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Hamlet (No Fear Shakespeare)
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Top Customer Reviews
After going through this edition, from a point of view of the script, I'm not sure I understand the need to update Harold Jenkins's 2d edition. The script itself was easier to navigate in the 2d edition and I thought Jenkins's notes were more helpful. I also disagree with some of what Thompson and Taylor have to say in their editorial notes below the script. That said, I am biased because I used the 2d edition as a sort of "Hamlet Bible" as I directed the piece. Jenkins's notes were extremely insightful and useful. I became very comfortable with it.
On the other hand, this third edition has some different insight into the play in performance than does the second edition, as well as information on casting and music that was not included in Jenkins. Obviously there is much written about William Shakespeare in the world, and this 3rd edition of Arden is probably the most up-to-date resource for bibliographic material (as well as some photos of past productions of the play). Jenkins edition is 24 years old, ancient in the scholastic world's "what's new" when it comes to sifting the vast quantity of material written on Shakespeare and Hamlet.
Obviously, the needs of the theatrical world for playing Hamlet are different than that of the scholastic world (of which I am currently stuck in both). I think Jenkins is more user-friendly for the theatrician while Thompson & Taylor suit the needs of the scholastic better. My final thought is that a scholar/student of Shakespeare will want to have both the second and third editions for the differences they have to offer.
I am approaching 50 years old and my only real experience trying to read Shakespeare was in high school where we were assigned roles in class and made to read, without comprehension, Romeo and Juliet and Julius Cesar. In the interim, I tried watching a few plays and dragged my kids to see the play Taming of the Shrew, which they hated because they couldn't understand the language nor the plot. Rather than becoming a Shakespeare hater, I've always felt inadequate and dumb for this huge hole in my education.
My current inspiration to try Shakespeare again was my desire to try and help my high school aged son become more educated and cultured than I have been.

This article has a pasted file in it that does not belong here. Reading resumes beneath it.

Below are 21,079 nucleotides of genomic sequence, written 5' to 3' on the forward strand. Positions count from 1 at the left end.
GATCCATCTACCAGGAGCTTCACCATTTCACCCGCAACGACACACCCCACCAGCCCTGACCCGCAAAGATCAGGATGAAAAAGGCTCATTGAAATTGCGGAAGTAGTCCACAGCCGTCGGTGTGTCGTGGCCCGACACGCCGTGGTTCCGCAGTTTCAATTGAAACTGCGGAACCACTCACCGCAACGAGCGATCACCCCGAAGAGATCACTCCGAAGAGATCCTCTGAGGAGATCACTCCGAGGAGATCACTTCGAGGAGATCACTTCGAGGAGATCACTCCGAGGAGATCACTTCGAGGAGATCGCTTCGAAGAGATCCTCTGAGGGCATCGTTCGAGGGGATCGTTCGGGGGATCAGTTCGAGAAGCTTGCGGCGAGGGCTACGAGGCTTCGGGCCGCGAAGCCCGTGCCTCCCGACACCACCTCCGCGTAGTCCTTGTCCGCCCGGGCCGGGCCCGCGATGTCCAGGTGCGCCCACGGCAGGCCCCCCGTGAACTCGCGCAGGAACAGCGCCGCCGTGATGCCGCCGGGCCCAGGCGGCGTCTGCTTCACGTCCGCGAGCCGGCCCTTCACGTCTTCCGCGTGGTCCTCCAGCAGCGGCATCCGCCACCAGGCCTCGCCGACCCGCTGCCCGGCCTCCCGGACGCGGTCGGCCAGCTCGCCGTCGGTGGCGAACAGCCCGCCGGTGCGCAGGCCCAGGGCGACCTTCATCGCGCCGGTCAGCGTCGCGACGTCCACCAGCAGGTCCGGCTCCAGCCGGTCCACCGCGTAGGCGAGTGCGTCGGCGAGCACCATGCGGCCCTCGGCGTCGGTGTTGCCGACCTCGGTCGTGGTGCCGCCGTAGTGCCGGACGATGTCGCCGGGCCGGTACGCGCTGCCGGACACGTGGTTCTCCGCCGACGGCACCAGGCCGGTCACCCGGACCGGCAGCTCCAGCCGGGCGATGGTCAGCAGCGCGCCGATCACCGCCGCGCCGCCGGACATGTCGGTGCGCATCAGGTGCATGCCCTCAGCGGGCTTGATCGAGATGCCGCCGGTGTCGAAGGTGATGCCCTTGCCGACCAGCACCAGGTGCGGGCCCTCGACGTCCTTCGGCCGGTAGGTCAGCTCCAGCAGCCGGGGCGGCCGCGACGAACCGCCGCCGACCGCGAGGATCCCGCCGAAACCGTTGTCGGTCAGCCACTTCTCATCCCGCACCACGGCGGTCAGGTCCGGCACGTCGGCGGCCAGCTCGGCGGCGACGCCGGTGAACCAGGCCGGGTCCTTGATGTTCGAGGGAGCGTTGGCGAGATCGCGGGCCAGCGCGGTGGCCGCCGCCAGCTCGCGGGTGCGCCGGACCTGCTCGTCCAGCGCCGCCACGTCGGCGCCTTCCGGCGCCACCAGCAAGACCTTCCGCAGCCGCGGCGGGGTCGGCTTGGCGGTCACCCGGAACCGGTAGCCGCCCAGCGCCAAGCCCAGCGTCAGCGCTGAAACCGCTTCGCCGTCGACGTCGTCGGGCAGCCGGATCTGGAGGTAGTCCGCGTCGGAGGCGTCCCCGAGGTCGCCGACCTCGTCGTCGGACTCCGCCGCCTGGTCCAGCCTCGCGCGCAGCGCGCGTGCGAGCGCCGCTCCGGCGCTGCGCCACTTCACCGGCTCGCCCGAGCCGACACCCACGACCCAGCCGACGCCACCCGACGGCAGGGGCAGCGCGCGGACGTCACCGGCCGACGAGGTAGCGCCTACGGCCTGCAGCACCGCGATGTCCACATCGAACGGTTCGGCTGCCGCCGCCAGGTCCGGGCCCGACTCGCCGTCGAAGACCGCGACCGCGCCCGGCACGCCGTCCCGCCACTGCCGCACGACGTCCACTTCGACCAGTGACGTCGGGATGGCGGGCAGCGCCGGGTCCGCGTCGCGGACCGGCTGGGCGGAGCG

I tried first with the Folger annotated editions of Shakespeare. They look excellent and define the unfamiliar words, but I still could not make sense of a substantial portion of the dialogue. I guess maybe I'm just dumb, I don't know.
Anyway, I saw good reviews about this No Fear series, and I ordered several. So far I have read the modern English translations of Hamlet, Macbeth, Othello, King Lear, and The Tempest. While I feel a bit like I'm 'cheating', I actually have really enjoyed all the plays and at least now I know the plots and the characters and even some of the more subtle themes. I can't answer the complaints that the translations don't adequately translate Shakespeare's meanings. There are a few side notes that point out double meanings and things like that, though there are not extensive footnotes or sidenotes.Read more ›
Something is rotten in the state of Denmark!
Why would someone, keep on reading all the books in this series, and then say that reading them is a waste of time? It just does not make sense! Not only that, but the majority of the book is giving nothing but the text of Hamlet. How can any true fan of Shakespeare give that one star. Just the text of Hamlet alone would make it at least 2 stars.
So it seems to me that there are some here who have a hidden agenda of not wanting me to read this book - not because of its allegedly poor literary value. So the more they protested, the more I was intrigued.
So I got the book, and I am so glad I did! For the first time, Hamlet came alive to me. The footnotes were enough to hep be understand the arachaic phrases, but I was not overwhelmed with them. The editor wanted Shakespear to speak for himself. None of the footnotes tried to persuade you to their interpretations. That was left to the commentaries after you read the Hamlet story.
The commentaries were extremely insightful, looking at Hamlet from a Catholic perspective. And why not? Other commentaries look at Hamlet from a modernist or a feminist perspective. Why not from a Catholic perspective? Again, I do not understand these one-star critics. If they were really fans of Shakespeare, they would be happy to see a book like this that would broaden Shakespeare's audience.Read more ›
Most Recent Customer Reviews
It would be presumptuous of me to review hamlet
As for how many stars want to take the five Sean. And most of it quiet by about 1 billion
Love this book! The Arden Shakespeare editions provide so much supplemental material. I used it for my summer Literature class, and I think because I used this book, I got an A.Published 22 days ago by BackBae
Shakespeare is amazing and rich with details that will keep you thinking even when you finish reading the book many months ago.Published 27 days ago by Tiffany Richards
For some reason I expected this book to be thicker and higher quality. It does it's job, however.Published 1 month ago by Amazon Customer